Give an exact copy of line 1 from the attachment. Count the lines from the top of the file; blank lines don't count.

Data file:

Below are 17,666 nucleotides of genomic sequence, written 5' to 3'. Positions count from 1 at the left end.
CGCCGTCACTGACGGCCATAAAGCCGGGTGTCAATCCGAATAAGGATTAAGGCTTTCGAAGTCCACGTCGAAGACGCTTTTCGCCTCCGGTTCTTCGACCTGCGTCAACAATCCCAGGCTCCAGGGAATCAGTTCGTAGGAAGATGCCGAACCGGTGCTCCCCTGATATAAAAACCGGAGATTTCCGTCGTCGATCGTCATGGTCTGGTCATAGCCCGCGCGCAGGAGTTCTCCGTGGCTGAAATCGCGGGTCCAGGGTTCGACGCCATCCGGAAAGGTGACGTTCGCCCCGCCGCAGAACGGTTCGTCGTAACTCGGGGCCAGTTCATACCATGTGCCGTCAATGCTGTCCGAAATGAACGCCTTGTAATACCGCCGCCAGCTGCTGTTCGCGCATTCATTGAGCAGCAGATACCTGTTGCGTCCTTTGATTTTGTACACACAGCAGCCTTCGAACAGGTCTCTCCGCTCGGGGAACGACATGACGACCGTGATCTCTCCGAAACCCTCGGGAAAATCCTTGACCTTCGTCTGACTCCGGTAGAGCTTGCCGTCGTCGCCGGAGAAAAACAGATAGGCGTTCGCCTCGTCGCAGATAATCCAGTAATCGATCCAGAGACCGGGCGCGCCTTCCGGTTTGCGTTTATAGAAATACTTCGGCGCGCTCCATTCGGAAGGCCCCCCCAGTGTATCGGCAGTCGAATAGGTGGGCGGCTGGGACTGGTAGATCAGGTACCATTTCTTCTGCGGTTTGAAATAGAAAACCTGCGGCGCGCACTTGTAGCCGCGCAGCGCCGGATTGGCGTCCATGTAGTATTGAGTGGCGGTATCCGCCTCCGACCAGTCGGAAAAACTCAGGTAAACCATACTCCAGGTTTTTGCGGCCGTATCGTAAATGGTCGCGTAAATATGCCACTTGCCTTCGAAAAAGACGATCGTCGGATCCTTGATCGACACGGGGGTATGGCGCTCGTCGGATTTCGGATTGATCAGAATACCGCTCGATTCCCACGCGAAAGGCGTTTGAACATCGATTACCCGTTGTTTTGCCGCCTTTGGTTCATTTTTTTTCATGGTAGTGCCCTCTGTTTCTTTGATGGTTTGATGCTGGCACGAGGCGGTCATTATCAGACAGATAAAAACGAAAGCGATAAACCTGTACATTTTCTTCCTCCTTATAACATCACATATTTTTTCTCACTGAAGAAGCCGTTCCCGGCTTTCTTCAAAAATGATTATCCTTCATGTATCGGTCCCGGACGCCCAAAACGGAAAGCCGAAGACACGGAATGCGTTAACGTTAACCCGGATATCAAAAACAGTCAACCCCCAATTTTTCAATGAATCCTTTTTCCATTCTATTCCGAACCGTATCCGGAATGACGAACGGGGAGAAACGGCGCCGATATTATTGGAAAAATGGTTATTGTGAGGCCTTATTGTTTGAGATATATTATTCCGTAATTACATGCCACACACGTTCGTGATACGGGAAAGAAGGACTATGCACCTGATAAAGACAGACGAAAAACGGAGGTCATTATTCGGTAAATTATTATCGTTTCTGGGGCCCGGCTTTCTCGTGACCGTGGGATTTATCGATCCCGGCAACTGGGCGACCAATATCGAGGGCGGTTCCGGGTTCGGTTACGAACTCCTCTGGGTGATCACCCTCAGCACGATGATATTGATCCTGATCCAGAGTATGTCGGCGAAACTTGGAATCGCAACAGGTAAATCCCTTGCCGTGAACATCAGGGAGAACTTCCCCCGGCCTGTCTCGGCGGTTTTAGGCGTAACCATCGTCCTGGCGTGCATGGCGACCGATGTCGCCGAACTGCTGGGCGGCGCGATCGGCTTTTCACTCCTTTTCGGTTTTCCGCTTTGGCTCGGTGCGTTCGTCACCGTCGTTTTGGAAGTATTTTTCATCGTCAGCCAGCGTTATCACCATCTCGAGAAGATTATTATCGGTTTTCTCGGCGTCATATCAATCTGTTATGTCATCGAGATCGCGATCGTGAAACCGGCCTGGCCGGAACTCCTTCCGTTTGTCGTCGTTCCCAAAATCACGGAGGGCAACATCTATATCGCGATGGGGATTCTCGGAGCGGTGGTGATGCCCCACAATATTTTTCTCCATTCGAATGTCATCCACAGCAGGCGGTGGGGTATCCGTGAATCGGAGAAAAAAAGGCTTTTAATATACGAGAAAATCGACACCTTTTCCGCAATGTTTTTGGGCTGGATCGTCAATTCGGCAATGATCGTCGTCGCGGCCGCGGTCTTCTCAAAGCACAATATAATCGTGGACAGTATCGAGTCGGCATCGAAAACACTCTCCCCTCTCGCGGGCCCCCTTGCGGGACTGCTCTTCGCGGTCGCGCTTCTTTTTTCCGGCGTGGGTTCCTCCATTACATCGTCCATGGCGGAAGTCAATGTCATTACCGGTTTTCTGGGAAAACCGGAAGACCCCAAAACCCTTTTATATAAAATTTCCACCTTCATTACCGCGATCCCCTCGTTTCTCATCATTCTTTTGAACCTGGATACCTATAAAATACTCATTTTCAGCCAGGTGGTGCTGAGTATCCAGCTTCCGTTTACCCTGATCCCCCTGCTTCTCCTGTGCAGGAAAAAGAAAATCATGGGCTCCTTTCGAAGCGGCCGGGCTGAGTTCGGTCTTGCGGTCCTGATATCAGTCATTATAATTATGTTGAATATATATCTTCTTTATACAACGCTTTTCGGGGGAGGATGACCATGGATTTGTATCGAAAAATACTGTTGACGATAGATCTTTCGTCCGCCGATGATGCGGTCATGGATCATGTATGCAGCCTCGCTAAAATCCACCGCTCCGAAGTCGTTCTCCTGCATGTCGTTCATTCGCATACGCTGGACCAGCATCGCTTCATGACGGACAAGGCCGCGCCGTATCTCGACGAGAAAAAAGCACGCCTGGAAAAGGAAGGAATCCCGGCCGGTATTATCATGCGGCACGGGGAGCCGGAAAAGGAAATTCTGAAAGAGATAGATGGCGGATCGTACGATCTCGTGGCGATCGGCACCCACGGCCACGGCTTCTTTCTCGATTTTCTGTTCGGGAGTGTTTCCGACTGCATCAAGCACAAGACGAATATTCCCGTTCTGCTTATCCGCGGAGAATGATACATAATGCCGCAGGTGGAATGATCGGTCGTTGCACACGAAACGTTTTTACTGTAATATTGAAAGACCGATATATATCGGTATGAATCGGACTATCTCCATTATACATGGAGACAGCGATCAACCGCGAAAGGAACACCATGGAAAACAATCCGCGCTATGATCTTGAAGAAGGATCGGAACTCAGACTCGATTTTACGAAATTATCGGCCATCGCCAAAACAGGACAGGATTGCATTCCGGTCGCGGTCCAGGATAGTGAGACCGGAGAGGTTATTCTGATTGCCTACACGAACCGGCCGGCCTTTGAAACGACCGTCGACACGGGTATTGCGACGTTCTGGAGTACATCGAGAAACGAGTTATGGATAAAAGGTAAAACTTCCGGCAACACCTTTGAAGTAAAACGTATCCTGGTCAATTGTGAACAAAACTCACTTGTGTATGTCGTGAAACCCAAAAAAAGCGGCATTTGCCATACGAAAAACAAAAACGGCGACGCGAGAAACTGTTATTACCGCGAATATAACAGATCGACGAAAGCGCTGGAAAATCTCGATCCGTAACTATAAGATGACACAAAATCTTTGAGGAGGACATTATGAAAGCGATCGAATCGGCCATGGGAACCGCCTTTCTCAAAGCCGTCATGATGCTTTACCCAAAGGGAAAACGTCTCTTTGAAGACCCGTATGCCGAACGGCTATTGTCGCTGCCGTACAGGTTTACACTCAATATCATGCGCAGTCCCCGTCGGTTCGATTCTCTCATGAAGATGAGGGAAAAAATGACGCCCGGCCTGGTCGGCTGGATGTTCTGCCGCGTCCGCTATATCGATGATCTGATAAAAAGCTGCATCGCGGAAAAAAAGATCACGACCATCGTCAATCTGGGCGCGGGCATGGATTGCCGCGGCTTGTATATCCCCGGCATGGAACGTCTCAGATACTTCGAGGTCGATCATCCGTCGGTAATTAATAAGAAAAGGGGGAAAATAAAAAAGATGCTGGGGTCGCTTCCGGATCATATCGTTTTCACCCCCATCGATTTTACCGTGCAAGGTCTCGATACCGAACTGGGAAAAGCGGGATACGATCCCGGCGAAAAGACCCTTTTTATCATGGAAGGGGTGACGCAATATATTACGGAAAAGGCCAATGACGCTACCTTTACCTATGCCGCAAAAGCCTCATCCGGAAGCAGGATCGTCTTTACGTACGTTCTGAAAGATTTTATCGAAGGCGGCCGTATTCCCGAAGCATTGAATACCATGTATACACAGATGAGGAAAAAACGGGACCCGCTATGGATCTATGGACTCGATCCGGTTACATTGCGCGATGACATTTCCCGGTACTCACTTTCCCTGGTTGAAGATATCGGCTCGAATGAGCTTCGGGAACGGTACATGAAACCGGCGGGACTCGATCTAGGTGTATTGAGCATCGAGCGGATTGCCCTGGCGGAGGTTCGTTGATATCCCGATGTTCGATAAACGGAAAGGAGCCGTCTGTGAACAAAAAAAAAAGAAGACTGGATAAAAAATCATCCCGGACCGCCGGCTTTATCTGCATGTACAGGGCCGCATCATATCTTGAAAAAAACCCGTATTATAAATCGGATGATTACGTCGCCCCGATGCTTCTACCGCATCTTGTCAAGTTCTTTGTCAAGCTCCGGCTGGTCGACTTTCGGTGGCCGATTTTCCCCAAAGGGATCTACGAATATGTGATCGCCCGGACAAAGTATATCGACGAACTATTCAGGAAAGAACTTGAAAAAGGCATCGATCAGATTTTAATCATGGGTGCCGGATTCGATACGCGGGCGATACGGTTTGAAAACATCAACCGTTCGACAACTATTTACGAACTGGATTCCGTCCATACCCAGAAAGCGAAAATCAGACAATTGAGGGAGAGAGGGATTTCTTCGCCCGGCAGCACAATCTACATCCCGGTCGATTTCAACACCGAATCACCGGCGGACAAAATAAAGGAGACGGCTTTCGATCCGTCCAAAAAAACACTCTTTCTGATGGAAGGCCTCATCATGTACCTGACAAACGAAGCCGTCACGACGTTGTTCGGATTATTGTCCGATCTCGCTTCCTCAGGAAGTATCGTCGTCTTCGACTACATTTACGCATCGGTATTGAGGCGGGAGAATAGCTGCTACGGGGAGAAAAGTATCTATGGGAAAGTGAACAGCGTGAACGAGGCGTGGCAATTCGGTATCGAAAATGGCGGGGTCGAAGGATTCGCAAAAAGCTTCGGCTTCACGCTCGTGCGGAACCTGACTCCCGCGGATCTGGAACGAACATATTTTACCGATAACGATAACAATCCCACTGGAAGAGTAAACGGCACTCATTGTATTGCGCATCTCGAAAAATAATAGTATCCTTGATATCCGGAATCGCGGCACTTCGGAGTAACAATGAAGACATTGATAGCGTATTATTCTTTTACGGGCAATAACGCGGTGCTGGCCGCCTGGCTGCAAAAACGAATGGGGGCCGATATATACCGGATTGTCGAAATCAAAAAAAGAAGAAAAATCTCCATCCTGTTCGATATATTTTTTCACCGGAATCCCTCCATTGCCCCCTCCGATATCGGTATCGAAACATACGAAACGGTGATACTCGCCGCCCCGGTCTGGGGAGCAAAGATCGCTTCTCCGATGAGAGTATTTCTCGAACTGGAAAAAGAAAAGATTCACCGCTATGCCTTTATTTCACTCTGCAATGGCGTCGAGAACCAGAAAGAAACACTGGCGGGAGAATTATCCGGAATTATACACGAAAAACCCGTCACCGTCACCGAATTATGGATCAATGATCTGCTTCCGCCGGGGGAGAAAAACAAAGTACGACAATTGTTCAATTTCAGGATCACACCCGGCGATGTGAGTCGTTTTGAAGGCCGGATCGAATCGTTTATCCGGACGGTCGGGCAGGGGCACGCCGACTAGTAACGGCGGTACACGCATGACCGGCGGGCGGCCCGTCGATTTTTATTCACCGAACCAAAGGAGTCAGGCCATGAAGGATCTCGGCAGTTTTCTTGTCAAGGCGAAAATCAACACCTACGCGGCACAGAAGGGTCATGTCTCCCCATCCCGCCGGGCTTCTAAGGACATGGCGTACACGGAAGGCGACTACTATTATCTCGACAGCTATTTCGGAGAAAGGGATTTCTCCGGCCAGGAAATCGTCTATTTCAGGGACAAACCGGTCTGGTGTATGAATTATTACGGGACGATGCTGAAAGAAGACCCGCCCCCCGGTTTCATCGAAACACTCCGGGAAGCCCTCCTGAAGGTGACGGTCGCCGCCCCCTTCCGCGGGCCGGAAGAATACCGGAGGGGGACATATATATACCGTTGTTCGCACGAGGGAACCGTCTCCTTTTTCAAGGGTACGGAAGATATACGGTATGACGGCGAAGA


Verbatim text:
Below are 17,666 nucleotides of genomic sequence, written 5' to 3'. Positions count from 1 at the left end.